The “baby blues” occurs with 75-80% of new mothers and is a result of crashing hormones post-pregnancy. You may think your wife/partner is being irrational, and she probably is, but be extra sensitive to her feelings in the first two weeks as her body biologically has made her this way. If the “baby blues” extends past two or three weeks then it is considered postpartum depression and should be medically treated. Pay special attention to your partner’s mood post-birth. Besides your partner herself, you will be the best person to have a sense of if she’s doing well or not. If you do have concerns, try and go with her to her first OBGYN follow-up so you can chat with her doctor/midwife.
Your partner will hold the baby way more often than you will (if breastfeeding) and that’s something that you need to accept. The baby should be nursing A LOT, which means it’s a lot of time spent in the mother’s arms. I know you want to hold the baby and work on building your connection, but don’t be grabby. The worst thing you can do to a new mother is take baby out of their arms. Your best times to interact with the baby are during diaper changes (I did 90% of diaper changes with L in the first six months) and during burping.
After the baby is well fed, a great way to hold the baby is by getting him or her to sleep on your chest, this was one of my favorite activities with L as nothing beats a sleeping baby on your chest. Just make sure to not doze off also as this isn’t a safe sleeping position for baby if you’re not awake to ensure that they can breathe. Another thing I did was wore a Boba Wrap and had L sleep in the wrap. (Related post: 7 Ways Dad Can Bond With Baby)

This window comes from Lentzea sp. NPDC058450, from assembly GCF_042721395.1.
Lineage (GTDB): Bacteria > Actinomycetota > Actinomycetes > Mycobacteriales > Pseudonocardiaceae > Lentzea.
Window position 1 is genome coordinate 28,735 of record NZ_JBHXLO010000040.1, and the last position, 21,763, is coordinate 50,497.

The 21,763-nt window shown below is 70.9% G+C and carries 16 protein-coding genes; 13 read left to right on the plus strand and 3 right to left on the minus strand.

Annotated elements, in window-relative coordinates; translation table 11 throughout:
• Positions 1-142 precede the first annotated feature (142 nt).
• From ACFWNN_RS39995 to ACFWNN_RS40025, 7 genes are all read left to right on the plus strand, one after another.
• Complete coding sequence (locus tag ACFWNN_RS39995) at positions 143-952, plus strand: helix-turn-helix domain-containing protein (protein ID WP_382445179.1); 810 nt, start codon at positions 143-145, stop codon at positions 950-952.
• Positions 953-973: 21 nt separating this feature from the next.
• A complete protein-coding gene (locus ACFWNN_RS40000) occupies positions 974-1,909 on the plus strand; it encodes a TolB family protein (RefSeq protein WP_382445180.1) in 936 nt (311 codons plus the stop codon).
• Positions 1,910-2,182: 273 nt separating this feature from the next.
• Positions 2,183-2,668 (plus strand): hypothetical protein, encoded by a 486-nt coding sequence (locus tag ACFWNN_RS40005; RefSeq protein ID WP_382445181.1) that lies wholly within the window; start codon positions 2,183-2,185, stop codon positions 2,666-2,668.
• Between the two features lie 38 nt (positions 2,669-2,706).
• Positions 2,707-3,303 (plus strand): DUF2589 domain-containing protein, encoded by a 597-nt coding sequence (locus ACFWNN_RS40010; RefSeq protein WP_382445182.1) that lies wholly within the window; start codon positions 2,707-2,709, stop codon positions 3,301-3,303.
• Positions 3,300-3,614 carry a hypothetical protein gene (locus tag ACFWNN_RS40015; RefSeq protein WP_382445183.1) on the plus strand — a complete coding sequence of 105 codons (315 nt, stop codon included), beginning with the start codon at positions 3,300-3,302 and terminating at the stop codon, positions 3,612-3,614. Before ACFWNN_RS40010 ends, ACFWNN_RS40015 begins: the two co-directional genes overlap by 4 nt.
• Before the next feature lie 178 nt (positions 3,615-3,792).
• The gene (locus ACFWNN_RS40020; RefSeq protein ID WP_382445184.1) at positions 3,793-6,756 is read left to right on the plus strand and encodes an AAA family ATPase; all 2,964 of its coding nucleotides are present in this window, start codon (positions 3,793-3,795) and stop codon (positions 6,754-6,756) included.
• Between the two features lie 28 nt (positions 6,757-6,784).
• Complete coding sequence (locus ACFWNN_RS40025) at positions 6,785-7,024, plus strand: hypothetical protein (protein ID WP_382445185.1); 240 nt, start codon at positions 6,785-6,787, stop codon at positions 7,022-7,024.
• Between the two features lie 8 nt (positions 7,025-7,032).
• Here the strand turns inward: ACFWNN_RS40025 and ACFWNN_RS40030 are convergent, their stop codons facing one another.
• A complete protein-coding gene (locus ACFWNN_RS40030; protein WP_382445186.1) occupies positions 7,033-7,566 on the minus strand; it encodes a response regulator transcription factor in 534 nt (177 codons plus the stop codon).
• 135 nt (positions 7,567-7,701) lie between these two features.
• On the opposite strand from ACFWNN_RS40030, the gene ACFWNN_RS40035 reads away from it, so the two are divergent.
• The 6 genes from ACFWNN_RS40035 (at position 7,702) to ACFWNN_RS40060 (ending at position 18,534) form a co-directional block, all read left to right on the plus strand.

Another way you can be helpful is that when your family visits baby for the first time, you are in charge of making sure that your partner is comfortable with the amount, and duration, of time that your family is holding the baby. If you’re still in the first few weeks in the “baby blues” phase, pay special attention to your partner’s body language when your family is holding the baby and intervene when she wants her baby back. She probably won’t be as comfortable speaking up to your side of the family as you would be.
This is definitely not an exhaustive guide for dads, but hopefully from reading this you are now better prepared to help your wife/partner once baby arrives.
Expecting dads/moms, do you have any specific questions? Ask in the comments.
Experienced dads/moms, what did you or your partner do that was really helpful when you had a newborn? Let me know in the comments.
For more resources to prepare dad for baby, check out Trina and Alli's free email series: Bump Smart. You'll receive an email each week with advice on how to prepare tailored to your specific due date. While most of the weeks focus on preparing the mom, many focus on preparing dad as well. Also check out their Nesting Planners, the Nest Smart and Bump Smart versions both contains checklists and worksheets to prepare as a couple for your new arrival.